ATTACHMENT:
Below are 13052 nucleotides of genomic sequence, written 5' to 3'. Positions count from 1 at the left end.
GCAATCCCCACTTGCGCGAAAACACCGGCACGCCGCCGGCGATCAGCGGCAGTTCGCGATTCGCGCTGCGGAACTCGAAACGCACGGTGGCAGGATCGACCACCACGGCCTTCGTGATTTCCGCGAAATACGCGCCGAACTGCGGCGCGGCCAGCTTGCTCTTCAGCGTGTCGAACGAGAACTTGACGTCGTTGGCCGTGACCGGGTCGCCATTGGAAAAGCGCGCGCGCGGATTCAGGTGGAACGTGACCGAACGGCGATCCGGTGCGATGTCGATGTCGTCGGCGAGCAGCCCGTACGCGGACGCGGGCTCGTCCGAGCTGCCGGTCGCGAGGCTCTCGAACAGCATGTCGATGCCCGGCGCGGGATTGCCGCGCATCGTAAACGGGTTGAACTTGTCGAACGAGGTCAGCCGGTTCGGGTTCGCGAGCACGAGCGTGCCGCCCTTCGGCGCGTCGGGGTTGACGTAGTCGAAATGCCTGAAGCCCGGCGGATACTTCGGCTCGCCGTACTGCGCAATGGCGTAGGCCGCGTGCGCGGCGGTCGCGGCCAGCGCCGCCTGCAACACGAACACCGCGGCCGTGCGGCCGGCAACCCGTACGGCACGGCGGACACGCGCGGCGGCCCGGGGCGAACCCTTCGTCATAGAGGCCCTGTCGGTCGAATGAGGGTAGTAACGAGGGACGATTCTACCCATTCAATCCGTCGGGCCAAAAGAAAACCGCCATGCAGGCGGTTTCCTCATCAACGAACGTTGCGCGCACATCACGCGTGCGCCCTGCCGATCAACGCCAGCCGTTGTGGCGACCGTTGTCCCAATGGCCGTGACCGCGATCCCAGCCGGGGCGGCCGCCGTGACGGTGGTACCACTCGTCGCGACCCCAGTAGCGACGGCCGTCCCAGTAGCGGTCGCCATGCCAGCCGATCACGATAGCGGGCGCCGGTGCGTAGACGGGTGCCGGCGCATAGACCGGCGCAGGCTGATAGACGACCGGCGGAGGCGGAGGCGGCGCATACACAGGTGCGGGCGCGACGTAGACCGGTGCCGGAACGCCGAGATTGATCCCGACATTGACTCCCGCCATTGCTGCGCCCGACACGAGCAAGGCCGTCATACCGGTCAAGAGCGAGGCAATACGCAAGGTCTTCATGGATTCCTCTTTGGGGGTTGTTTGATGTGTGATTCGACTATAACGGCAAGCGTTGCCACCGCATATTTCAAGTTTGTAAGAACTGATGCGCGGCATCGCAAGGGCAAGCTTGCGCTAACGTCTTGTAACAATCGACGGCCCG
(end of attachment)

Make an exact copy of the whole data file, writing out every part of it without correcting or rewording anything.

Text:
Below are 13052 nucleotides of genomic sequence, written 5' to 3'. Positions count from 1 at the left end.
GCAATCCCCACTTGCGCGAAAACACCGGCACGCCGCCGGCGATCAGCGGCAGTTCGCGATTCGCGCTGCGGAACTCGAAACGCACGGTGGCAGGATCGACCACCACGGCCTTCGTGATTTCCGCGAAATACGCGCCGAACTGCGGCGCGGCCAGCTTGCTCTTCAGCGTGTCGAACGAGAACTTGACGTCGTTGGCCGTGACCGGGTCGCCATTGGAAAAGCGCGCGCGCGGATTCAGGTGGAACGTGACCGAACGGCGATCCGGTGCGATGTCGATGTCGTCGGCGAGCAGCCCGTACGCGGACGCGGGCTCGTCCGAGCTGCCGGTCGCGAGGCTCTCGAACAGCATGTCGATGCCCGGCGCGGGATTGCCGCGCATCGTAAACGGGTTGAACTTGTCGAACGAGGTCAGCCGGTTCGGGTTCGCGAGCACGAGCGTGCCGCCCTTCGGCGCGTCGGGGTTGACGTAGTCGAAATGCCTGAAGCCCGGCGGATACTTCGGCTCGCCGTACTGCGCAATGGCGTAGGCCGCGTGCGCGGCGGTCGCGGCCAGCGCCGCCTGCAACACGAACACCGCGGCCGTGCGGCCGGCAACCCGTACGGCACGGCGGACACGCGCGGCGGCCCGGGGCGAACCCTTCGTCATAGAGGCCCTGTCGGTCGAATGAGGGTAGTAACGAGGGACGATTCTACCCATTCAATCCGTCGGGCCAAAAGAAAACCGCCATGCAGGCGGTTTCCTCATCAACGAACGTTGCGCGCACATCACGCGTGCGCCCTGCCGATCAACGCCAGCCGTTGTGGCGACCGTTGTCCCAATGGCCGTGACCGCGATCCCAGCCGGGGCGGCCGCCGTGACGGTGGTACCACTCGTCGCGACCCCAGTAGCGACGGCCGTCCCAGTAGCGGTCGCCATGCCAGCCGATCACGATAGCGGGCGCCGGTGCGTAGACGGGTGCCGGCGCATAGACCGGCGCAGGCTGATAGACGACCGGCGGAGGCGGAGGCGGCGCATACACAGGTGCGGGCGCGACGTAGACCGGTGCCGGAACGCCGAGATTGATCCCGACATTGACTCCCGCCATTGCTGCGCCCGACACGAGCAAGGCCGTCATACCGGTCAAGAGCGAGGCAATACGCAAGGTCTTCATGGATTCCTCTTTGGGGGTTGTTTGATGTGTGATTCGACTATAACGGCAAGCGTTGCCACCGCATATTTCAAGTTTGTAAGAACTGATGCGCGGCATCGCAAGGGCAAGCTTGCGCTAACGTCTTGTAACAATCGACGGCCCG